Idioms With “Back” and Meanings, Idioms about “Back” and expressions.


List of idioms with the word “Back” and the meanings. Idioms about “Back” and expressions.



back to the salt mines

time to return to work, school, or something else which might be unpleasant. (A cliché. The phrase implies that the speaker is a slave who works in the salt mines.)
It’s eight o’clock. Time to go to work! Back to the salt mines.
School starts again in the fall, and then it’s back to the salt mines again.

Back to square one, go

return to the beginning
1. The editor didn’t like the article I wrote for the newspaper. She told me to redo it, so I guess I’ll have to go back to square one.
2. The builders constructed a building that didn’t meet the city’s requirements. Now they’ll have to tear it down and begin building again. They’re back to square one.
Synonyms: start from scratchCompare to: back to the drawing board
Whereas back to the drawing board is used for the idea of re-planning or redesigning, back to square one can apply to starting any activity over. The expression originates from the idea of a game board on which square one is the square where the game begins.

Back to the Drawing Board, go

return to the planning stage of a project
1. Our plan to raise money for a new swimming pool didn’t work. Now we’re back to the drawing board and trying to think of a better plan.
2. The idea of buying computers for the public schools through the lottery failed. The city leaders had to go back to the drawing board to think of another way to come up with the money.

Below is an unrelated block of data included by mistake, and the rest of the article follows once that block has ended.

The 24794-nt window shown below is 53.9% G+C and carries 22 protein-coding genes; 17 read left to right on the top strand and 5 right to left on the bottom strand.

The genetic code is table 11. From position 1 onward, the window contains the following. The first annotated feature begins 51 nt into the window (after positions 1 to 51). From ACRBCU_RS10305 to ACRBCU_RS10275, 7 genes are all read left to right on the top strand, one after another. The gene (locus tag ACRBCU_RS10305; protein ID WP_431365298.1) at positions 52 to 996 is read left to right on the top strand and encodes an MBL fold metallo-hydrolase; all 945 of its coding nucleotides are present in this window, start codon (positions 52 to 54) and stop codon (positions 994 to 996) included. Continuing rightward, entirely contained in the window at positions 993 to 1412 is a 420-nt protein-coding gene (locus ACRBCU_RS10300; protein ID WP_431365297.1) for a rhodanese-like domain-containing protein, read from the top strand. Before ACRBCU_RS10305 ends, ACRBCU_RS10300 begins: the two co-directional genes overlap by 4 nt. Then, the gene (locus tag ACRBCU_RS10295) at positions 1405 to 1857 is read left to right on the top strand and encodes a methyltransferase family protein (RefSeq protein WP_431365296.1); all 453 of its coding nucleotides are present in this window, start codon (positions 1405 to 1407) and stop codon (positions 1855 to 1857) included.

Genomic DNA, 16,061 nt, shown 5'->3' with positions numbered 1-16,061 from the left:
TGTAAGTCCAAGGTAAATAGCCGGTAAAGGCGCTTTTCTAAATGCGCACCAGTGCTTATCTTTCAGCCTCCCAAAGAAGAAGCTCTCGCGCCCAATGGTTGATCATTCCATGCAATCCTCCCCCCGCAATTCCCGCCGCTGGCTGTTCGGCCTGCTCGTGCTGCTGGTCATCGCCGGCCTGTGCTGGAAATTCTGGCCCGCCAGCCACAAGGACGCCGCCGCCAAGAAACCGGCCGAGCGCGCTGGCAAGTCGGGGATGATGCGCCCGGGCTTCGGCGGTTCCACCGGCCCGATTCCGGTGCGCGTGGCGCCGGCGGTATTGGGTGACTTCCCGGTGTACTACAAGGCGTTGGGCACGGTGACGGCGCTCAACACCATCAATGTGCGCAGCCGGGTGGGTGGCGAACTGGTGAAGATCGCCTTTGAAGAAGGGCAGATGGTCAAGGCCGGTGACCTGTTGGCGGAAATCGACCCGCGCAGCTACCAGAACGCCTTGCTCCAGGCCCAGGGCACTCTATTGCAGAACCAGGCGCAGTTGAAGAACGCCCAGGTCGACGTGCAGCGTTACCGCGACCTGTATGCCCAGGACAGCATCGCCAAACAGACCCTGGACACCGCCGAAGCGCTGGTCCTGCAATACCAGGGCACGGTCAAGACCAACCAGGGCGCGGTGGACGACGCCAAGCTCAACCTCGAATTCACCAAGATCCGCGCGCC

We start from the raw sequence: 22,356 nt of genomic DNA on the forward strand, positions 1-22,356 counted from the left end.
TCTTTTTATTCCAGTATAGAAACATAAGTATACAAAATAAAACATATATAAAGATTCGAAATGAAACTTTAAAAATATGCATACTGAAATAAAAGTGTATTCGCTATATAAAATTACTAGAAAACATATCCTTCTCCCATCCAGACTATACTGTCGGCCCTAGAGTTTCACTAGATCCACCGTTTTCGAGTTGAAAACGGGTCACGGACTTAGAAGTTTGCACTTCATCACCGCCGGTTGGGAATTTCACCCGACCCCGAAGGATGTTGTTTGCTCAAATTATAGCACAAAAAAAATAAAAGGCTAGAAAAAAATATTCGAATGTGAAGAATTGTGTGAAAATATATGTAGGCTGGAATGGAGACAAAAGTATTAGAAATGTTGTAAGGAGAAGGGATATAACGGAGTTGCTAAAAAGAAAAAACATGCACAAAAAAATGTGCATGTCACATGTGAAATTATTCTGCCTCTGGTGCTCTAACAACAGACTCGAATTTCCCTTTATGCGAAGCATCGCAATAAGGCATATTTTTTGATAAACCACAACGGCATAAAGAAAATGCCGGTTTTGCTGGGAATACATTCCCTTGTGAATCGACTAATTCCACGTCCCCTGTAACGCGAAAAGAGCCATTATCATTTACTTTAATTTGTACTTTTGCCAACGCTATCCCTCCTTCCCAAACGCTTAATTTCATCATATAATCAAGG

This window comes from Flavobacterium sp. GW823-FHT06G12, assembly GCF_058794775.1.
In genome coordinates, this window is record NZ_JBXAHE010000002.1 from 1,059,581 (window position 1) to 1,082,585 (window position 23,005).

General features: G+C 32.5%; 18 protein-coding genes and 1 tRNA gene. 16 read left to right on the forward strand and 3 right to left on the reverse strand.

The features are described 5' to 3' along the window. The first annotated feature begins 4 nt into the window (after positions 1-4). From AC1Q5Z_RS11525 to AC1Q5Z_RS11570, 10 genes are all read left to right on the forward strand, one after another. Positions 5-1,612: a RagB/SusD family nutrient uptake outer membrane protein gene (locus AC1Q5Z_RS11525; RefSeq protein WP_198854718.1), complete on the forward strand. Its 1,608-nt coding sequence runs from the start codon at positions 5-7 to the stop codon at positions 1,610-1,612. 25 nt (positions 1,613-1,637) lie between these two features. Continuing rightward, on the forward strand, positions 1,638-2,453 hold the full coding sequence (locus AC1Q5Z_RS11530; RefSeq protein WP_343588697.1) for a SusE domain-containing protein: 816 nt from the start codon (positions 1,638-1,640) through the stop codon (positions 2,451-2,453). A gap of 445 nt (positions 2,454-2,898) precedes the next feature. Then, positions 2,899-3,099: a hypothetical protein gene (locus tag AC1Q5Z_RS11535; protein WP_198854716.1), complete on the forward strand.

Compare to: back to square one
The expression originates from the idea that plans and designs are developed on a drawing board.

Back to Wall; Have (One’s)

to be in a difficult or desperate situation
1. Gary lost his job over a month ago and he has spent all his savings paying his bills. Now he doesn’t have any more money, and his back is to the wall.
2. My back was to the wall. It seemed like my only choices were to try to save the company with my personal savings or pull out and let the company go while I still had some money left.
Compare to: in a bind; in a fix; in a jam; behind the eight ball


Backhanded Compliment

a criticism that is phrased in such a way that it appears to be a compliment
1. Patricia said she can’t wear fake gold jewelry the way I can because it turns her skin green, and I think she was giving me a backhanded compliment. She was really letting everyone know that she wears real gold jewelry while the jewelry I have on is fake.
2. Paul is not a very nice person. He is always giving people backhanded compliments that sound like he is being nice when he is really just insulting them.
Compare to: damn with faint praise
The term backhanded combines the meaning of back meaning insincere or malicious and hand meaning to give.

Back Seat Driver

a person who gives driving orders when he/she is not the driver
1. Why must you tell me every time you see a red light ahead? I’m the one who is driving. Stop being a back-seat driver.
2. Andy’s mother always made him nervous when he drove her to the store. She would tell him where to turn, how fast to drive, and where to park. She was a back-seat driver.
When cars were first developed in the 1920s, wealthy car owners would often ride in the back seats, telling their drivers where to go, where to turn, etc. Now such a practice by anyone is seen as intrusive and rude.